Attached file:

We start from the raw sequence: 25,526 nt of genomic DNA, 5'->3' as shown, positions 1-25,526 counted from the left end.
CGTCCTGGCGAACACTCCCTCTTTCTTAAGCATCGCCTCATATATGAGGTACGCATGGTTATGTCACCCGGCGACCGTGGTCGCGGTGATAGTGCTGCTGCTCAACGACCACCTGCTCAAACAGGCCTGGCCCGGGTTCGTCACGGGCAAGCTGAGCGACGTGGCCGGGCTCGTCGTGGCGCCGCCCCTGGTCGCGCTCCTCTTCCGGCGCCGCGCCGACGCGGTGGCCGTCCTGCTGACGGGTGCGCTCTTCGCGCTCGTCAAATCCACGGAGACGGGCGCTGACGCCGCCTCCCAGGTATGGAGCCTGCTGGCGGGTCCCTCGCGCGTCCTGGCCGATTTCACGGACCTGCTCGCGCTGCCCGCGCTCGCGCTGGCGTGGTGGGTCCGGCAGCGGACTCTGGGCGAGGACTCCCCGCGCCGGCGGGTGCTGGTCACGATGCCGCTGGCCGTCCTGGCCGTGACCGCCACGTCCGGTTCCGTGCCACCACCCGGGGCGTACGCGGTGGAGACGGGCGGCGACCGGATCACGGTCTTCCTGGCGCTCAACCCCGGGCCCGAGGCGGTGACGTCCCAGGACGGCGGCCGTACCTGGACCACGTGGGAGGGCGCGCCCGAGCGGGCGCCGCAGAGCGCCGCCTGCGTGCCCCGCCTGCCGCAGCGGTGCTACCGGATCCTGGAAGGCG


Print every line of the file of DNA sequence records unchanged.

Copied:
We start from the raw sequence: 25,526 nt of genomic DNA, 5'->3' as shown, positions 1-25,526 counted from the left end.
CGTCCTGGCGAACACTCCCTCTTTCTTAAGCATCGCCTCATATATGAGGTACGCATGGTTATGTCACCCGGCGACCGTGGTCGCGGTGATAGTGCTGCTGCTCAACGACCACCTGCTCAAACAGGCCTGGCCCGGGTTCGTCACGGGCAAGCTGAGCGACGTGGCCGGGCTCGTCGTGGCGCCGCCCCTGGTCGCGCTCCTCTTCCGGCGCCGCGCCGACGCGGTGGCCGTCCTGCTGACGGGTGCGCTCTTCGCGCTCGTCAAATCCACGGAGACGGGCGCTGACGCCGCCTCCCAGGTATGGAGCCTGCTGGCGGGTCCCTCGCGCGTCCTGGCCGATTTCACGGACCTGCTCGCGCTGCCCGCGCTCGCGCTGGCGTGGTGGGTCCGGCAGCGGACTCTGGGCGAGGACTCCCCGCGCCGGCGGGTGCTGGTCACGATGCCGCTGGCCGTCCTGGCCGTGACCGCCACGTCCGGTTCCGTGCCACCACCCGGGGCGTACGCGGTGGAGACGGGCGGCGACCGGATCACGGTCTTCCTGGCGCTCAACCCCGGGCCCGAGGCGGTGACGTCCCAGGACGGCGGCCGTACCTGGACCACGTGGGAGGGCGCGCCCGAGCGGGCGCCGCAGAGCGCCGCCTGCGTGCCCCGCCTGCCGCAGCGGTGCTACCGGATCCTGGAAGGCG